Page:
Finally, above and below are socks for me, along with enormous produce from our CSA! Above, it's an art photo, below, you can see the sock

Which is the first of a pair of Firestarters (from Yarnissima, but available for free from the Loopy Ewe!) in Zen String Harmony Fingering in the Vitamin C colorway. I love this yarn so much - it's perfect for the pattern with its tencel blend making the stitches crisp, and the colors are so rich. I'm SO sad that I cancelled my sock yarn club membership with Zen String - I've never been unhappy with any of their yarns or colorways - silly me and not spending beyond my means!!

The pattern is certainly fun - toe-up with traveling stitch cables and an interesting construction - it's carefully organized and I love how the stitches flow up and around the gusset. It's written for the Magic Loop method....and....well, I decided to use it despite my previous frustration in it (with a needle with less than graceful joins). I have made this whole sock with the magic loop, and I don't hate it anymore. I feel comfortable in it, and stopped being annoyed by having to pull the needle up into place, but I just don't know how I feel about the method. It's sort of fine, but is it less annoying than dpns? I don't think so... As one of my students would say, I'm deeply ambivalent (because to college students, apparently, if you're ambivalent, you must be deeply ambivalent, just as any contrast has to be stark and any opposition has to be a binary one. Sigh.).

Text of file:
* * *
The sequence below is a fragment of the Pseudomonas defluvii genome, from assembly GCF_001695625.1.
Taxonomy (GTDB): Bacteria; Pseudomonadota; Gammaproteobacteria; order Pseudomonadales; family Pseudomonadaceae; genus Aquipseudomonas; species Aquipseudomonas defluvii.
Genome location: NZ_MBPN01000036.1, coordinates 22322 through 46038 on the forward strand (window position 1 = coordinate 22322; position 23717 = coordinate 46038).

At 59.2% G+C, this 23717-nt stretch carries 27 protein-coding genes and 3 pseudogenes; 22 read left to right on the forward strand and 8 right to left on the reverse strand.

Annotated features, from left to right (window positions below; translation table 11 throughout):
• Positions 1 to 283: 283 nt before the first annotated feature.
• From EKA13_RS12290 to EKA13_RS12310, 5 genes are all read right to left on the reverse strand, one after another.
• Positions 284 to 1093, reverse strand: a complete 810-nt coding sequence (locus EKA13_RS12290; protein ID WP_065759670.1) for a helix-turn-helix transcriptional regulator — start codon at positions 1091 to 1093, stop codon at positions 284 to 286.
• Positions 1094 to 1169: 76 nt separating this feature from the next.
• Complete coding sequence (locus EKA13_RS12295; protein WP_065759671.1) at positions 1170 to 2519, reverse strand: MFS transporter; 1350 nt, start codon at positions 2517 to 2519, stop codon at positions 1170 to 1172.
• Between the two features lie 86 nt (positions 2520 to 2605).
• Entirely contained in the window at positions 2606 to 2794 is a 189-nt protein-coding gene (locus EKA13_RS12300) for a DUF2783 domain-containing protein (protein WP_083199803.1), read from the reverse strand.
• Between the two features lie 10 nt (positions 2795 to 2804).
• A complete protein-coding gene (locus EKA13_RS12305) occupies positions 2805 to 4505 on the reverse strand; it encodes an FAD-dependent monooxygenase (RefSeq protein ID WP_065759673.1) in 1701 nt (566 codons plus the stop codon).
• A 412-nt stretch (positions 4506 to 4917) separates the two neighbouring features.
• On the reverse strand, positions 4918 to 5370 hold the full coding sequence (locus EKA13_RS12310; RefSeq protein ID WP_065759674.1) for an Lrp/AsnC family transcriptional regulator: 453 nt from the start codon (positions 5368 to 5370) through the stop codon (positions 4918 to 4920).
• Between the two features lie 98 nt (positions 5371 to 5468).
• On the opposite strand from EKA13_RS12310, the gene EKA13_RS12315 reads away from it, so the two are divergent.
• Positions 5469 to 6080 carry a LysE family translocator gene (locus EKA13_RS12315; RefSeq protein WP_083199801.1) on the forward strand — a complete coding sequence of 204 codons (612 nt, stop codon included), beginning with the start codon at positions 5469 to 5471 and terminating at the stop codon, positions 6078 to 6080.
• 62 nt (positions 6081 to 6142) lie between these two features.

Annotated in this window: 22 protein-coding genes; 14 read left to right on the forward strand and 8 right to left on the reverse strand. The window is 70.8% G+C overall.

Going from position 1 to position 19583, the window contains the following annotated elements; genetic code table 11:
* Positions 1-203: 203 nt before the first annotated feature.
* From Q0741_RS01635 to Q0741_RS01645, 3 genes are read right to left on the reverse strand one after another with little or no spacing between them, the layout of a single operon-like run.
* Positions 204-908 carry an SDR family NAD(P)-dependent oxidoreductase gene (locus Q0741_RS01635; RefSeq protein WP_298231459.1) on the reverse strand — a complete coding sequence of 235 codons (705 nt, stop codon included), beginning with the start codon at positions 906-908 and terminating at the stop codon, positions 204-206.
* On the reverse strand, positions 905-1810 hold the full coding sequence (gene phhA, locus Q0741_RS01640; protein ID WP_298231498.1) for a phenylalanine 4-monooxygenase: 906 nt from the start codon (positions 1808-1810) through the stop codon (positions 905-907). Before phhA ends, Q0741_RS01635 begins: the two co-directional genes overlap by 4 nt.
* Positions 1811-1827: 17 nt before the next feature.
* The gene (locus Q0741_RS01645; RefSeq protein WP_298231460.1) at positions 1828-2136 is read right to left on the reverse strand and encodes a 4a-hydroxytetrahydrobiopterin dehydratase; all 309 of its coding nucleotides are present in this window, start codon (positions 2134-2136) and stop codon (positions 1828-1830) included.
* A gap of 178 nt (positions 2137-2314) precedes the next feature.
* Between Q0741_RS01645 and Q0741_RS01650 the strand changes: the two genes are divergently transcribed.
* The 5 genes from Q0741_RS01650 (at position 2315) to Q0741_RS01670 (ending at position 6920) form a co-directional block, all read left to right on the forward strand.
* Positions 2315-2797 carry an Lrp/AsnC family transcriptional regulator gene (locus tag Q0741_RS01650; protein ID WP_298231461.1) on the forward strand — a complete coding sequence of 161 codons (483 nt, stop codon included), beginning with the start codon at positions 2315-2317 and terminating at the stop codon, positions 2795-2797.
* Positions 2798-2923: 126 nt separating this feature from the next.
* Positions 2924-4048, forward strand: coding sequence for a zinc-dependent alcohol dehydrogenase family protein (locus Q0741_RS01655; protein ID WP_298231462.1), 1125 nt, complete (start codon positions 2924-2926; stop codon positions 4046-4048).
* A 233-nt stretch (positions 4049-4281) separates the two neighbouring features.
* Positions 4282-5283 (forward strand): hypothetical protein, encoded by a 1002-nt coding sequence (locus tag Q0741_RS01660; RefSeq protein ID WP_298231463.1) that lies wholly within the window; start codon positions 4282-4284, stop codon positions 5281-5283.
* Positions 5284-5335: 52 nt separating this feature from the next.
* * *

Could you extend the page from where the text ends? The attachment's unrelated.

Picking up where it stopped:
Friday, September 28, 2007

New year's resolution

Sweaters and I have had what you might call a checkered past. The very first thing I ever knit was a sweater. Seriously - the first stitches I cast on were for the back of a cardigan - this is what comes of deciding (after midnight, at Wal-Mart) to teach yourself how to knit out of a handy Leisure Arts pamphlet titled 'Teach Yourself how to Knit, Crochet, Tat, and Embroider' (all in less than 50 pages!) using cheap, unbleached cotton yarn. I got casting on and stockinette quickly, and once I figured out that the yarn had to go between the needles (not under the bottom of the project) for ribbing, I just knocked the thing out. By the time I was done with the back, I was bored with stockinette and added some cables to the front panels. It turned out well enough that I ended up selling it to my boss for fifty dollars. Not bad for your very first knitting project!!

But within that first project were the hints of the problems that have continued to haunt me throughout my sweater knitting career: I was willing to sell this first proud sweater because it didn't fit me. It was too short in the body and too long in the arms. And pretty much every sweater (all 5 or so) I've made since then has had the same problems. My dad bought me a sweater's worth of a lovely shade of Cotton Glace just one summer ago - with which I made a beautiful lace cardigan - that's too short in the body and too long in the arms!! (Sorry, Dad!! On the upside, it fits my dear friend Claire perfectly, so it hasn't gone to waste at all!!) I have one Alice Starmore fisherman's sweater that I love, but it's a giant box of a sweater - pretty, but not flattering. Despite the fact that I know _why_ my sweaters don't fit (most patterns aren't written for short people with big busts), I guess I haven't quite managed the energy or attention or something to fix the problems.